Integral control (also called Reset control) can be used when unacceptable amounts of offset occur in a process with proportional control. Integral control is used to return the value of the controlled variable
to the set point. This mode of control is most often used along with proportional control. For example, if a process needs proportional control but must also be maintained very close to a set point, proportional plus integral control may be used.
In very basic terms, integral control action
will combine with the proportional control
action to modify (or boost) the normal proportional output of a controller in the proper direction until offset is corrected.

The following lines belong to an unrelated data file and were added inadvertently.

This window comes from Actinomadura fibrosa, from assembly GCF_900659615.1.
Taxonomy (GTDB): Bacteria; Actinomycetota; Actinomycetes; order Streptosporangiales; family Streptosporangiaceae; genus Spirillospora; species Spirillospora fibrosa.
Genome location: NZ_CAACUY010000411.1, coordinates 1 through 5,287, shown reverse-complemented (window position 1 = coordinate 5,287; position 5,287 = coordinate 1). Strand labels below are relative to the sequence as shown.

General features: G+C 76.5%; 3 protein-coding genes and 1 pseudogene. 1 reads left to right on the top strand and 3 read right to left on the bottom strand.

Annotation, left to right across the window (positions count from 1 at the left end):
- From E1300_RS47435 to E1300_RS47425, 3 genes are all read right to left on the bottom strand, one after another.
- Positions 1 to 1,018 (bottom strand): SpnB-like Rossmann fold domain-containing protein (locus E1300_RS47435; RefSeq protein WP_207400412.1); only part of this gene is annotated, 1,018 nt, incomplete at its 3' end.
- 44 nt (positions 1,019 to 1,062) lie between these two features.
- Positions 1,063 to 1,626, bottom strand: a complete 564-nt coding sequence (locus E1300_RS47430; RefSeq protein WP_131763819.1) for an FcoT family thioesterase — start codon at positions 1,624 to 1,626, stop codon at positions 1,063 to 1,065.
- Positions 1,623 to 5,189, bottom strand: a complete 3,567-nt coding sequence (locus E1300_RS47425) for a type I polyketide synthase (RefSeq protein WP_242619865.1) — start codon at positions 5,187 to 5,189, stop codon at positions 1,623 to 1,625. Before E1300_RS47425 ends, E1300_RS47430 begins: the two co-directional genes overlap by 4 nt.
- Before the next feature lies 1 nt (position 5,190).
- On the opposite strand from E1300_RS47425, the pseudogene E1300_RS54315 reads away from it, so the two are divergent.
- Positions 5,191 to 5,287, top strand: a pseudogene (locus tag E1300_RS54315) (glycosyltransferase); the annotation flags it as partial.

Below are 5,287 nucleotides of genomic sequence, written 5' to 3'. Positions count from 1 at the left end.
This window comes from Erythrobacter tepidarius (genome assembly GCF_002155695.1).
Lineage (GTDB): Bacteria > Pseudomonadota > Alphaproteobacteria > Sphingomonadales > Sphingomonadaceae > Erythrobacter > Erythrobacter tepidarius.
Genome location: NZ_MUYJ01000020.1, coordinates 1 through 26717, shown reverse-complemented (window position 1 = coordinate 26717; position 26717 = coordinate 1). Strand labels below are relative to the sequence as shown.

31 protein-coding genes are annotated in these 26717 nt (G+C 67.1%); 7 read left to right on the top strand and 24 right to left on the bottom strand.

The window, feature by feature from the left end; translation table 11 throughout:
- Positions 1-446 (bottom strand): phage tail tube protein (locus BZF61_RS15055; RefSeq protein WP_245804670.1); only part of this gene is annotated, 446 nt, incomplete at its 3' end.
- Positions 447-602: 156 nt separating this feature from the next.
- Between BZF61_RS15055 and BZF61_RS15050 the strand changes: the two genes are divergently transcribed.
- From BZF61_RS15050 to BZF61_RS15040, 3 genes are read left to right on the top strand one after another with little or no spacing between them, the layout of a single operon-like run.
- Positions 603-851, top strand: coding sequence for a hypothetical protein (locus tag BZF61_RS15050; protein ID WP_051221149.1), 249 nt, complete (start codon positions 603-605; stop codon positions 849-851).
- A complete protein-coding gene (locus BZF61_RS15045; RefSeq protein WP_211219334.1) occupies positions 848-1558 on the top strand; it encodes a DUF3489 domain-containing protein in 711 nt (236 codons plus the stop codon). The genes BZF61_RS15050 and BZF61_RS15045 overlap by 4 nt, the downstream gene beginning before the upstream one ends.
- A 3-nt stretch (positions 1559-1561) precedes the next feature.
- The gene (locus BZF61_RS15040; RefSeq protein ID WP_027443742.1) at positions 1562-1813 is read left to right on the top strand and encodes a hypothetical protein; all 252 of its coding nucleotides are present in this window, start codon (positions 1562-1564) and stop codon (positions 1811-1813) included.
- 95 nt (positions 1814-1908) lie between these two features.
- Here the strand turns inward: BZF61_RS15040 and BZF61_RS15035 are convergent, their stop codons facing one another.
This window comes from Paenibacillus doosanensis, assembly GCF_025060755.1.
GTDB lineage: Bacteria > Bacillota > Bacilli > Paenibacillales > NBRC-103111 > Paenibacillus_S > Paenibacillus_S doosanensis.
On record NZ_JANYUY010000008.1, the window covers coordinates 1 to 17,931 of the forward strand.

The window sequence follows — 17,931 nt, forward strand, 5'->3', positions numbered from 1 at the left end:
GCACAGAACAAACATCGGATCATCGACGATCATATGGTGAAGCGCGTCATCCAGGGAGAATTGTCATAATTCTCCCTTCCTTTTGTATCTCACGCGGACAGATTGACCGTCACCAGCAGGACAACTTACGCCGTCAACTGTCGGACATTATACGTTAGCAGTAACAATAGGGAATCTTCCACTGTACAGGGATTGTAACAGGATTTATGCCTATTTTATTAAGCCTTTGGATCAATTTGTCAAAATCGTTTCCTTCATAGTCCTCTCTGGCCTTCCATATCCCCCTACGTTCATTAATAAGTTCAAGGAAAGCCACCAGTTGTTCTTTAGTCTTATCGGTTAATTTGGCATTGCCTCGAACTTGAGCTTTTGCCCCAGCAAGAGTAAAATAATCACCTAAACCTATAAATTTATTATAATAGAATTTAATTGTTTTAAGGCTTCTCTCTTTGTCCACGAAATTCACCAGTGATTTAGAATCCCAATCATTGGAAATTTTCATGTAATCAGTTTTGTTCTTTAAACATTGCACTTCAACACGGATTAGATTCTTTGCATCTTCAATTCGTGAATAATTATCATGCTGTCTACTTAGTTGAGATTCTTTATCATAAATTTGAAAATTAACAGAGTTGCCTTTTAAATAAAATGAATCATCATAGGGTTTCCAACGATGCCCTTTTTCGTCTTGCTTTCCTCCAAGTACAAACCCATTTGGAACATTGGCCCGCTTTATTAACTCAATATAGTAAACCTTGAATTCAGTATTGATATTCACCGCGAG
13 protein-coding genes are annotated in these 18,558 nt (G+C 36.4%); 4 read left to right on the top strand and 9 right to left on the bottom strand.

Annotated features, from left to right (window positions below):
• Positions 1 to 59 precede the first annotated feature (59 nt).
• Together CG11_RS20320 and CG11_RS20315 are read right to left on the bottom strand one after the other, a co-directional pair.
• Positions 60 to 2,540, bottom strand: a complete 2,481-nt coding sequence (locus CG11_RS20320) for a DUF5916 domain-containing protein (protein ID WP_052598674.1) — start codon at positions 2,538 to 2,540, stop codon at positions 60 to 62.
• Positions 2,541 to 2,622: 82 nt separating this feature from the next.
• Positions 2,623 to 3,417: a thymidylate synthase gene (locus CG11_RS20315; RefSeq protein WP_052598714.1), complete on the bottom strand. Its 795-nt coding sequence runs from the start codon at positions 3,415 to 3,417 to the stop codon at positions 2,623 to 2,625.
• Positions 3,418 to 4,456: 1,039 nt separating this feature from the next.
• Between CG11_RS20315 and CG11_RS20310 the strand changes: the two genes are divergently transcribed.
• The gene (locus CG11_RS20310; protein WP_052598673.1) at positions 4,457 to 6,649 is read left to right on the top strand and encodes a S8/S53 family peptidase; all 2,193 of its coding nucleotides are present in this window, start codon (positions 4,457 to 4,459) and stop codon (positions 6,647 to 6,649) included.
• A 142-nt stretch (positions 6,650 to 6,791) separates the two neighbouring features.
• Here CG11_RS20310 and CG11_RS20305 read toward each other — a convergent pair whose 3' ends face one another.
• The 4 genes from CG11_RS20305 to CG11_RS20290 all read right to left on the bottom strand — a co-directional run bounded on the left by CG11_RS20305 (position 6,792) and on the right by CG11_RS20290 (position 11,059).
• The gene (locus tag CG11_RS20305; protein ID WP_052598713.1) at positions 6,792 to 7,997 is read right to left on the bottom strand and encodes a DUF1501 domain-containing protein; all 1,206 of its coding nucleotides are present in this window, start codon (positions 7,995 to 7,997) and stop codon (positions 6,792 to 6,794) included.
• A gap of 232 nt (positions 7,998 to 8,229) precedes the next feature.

“Integral” is a mathematical term used to describe how this type of control action is accomplished. A mathematical computation, called integration, determines how much to compensate for the offset. Using mathematical symbols, this is f(x) dx.
The integral value is set into the controller. The value of the manipulated variable is changed in proportion to the amount of offset. So, if the deviation from set point is doubled over a previous measurement, the final control element (a valve, for example) may be moved (closed or opened) twice as fast to compensate. Proportional plus integral control is also referred to as PI control and proportional plus reset control. The use of both means that the advantages of both are present, i.e., the elimination of offset.